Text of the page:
IT - OPINION: How tourism could help save Italy's coastline - instead of destroying it
A friend recently sent me an aerial photo of Sardinia’s La Maddalena archipelago, taken from an helicopter in August, and I had to look four times before I realized what those hundreds of tiny white dots were.
They were boats and yachts of all sizes crowding the sea, which had turned into a huge aquatic parking lot. I could hardly see the blue of the waves, nor the islands.
Anyone who’s visited Sardinia’s coast is amazed by the beautiful scenery and beaches, but mass tourism is destroying it.
La Maddalena is a protected marine park and yet, despite its unique habitat, I see very little being protected.
Compared to 30 years ago when tourism in the area was still a niche sector, the coastal environment is dying as the sea is being vandalized and colonized by anyone with a boat.
The uninhabited island of Budelli, considered the gem of the archipelago with its pink coral beach, is regularly raided by tourists on day trips. Local authorities plan to build an environmental observatory there but so far all they’ve done is chase away its caretaker who had been looking after the isle for 33 years.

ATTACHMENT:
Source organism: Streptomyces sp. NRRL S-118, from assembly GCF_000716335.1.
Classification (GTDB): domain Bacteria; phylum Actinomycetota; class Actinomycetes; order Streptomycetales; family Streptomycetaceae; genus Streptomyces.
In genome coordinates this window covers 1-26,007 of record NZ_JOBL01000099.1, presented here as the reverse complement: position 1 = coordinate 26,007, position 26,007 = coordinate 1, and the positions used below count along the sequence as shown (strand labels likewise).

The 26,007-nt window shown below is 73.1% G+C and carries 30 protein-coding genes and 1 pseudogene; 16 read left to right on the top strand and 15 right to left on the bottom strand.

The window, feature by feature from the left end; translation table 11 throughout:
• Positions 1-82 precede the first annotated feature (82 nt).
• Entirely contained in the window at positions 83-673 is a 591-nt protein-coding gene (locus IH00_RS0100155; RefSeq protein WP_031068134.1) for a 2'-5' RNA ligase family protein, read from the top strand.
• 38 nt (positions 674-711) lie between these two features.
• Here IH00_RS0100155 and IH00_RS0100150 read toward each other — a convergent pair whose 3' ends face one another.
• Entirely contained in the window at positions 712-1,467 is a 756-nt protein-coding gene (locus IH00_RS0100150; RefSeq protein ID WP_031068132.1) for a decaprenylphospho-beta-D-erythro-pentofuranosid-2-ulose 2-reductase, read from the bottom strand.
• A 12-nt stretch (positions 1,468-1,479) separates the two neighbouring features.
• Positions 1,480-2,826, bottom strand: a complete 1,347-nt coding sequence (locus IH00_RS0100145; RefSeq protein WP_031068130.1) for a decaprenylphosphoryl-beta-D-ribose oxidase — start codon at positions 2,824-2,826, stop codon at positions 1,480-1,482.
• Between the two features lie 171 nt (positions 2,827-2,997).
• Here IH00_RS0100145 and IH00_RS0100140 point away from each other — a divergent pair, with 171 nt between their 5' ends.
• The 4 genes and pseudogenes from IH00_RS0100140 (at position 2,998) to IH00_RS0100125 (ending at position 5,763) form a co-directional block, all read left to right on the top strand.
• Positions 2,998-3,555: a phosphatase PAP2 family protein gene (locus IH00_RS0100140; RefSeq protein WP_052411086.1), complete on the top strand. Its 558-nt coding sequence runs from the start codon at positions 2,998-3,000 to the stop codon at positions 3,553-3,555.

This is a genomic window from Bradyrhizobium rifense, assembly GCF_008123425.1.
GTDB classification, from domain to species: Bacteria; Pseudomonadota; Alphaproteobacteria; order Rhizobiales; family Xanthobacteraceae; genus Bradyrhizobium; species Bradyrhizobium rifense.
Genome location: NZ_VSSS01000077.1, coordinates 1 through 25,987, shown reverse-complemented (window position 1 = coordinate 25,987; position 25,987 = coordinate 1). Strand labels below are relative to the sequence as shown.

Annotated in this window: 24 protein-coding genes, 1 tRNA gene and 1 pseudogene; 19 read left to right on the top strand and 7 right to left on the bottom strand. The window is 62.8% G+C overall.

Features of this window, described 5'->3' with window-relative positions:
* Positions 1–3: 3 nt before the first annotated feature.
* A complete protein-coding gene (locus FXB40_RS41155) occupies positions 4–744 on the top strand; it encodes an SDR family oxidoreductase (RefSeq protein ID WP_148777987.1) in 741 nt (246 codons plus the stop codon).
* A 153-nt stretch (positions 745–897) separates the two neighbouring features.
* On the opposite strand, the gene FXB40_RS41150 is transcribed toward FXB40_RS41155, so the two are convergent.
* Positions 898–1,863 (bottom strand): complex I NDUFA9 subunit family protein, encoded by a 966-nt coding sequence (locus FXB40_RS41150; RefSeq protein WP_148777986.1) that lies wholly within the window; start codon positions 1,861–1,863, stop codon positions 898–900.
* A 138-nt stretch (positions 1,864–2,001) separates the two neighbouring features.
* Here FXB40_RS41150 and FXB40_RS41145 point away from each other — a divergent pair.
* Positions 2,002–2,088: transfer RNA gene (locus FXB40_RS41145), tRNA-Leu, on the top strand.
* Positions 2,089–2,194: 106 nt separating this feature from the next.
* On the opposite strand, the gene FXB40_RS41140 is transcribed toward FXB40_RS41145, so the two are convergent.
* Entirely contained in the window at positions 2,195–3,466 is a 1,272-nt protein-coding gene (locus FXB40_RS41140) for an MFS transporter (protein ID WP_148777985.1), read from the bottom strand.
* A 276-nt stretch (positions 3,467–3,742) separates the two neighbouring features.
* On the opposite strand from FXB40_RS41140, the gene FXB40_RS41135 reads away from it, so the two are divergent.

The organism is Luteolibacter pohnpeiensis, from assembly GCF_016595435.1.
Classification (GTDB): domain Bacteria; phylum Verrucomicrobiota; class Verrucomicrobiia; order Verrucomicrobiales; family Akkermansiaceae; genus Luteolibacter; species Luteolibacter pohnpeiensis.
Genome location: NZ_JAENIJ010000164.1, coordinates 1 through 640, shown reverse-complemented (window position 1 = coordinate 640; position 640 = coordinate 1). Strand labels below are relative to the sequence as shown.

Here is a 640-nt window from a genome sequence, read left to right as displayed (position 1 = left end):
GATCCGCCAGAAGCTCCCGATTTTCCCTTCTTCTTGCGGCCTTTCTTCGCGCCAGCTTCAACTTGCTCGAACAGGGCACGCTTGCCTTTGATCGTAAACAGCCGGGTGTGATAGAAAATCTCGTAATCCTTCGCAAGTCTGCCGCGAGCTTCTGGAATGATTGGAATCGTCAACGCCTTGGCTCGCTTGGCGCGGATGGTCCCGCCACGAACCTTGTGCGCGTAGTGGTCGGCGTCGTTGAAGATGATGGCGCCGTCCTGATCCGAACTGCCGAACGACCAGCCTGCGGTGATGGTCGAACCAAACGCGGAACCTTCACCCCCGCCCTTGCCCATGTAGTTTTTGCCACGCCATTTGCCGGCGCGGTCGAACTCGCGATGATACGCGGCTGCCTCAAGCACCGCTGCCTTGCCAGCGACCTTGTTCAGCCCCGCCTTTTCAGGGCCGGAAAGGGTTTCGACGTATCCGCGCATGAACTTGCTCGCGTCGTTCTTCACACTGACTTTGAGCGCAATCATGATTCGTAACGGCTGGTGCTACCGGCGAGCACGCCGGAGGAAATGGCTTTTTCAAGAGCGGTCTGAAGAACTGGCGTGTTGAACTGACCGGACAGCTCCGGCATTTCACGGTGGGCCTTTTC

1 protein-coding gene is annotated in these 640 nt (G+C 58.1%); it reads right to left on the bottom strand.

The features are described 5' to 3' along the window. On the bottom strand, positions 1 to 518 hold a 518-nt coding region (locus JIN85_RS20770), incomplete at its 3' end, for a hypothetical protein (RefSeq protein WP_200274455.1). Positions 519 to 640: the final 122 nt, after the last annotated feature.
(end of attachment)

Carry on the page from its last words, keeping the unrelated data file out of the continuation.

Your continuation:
Italy has 32 marine parks and natural reserves with translucent waters, colorful fish and pristine beaches, which is one reason why tourists flock here – too many tourists.
Last time I visited Tuscany’s protected archipelago, the ferry crossed the so-called Cetacean Sanctuary and a family of dolphins jumped in the air saying ‘hello’. It was beautiful.
Then, when I landed on the island of Capraia, I had to wait 40 minutes in line to disembark and find a hotel with an available room. Even though some nearby smaller Tuscan islands allow only a restricted number of visitors per year – like Pianosa and Montecristo – these attempts to preserve the environment are marred by the number of boats that anchor in the translucent waters or sail by.
Access to, and traffic within, all marine parks should be limited to small sailing boats that turn off their engines once they’re inside, and must be regulated with the introduction of high entrance fees.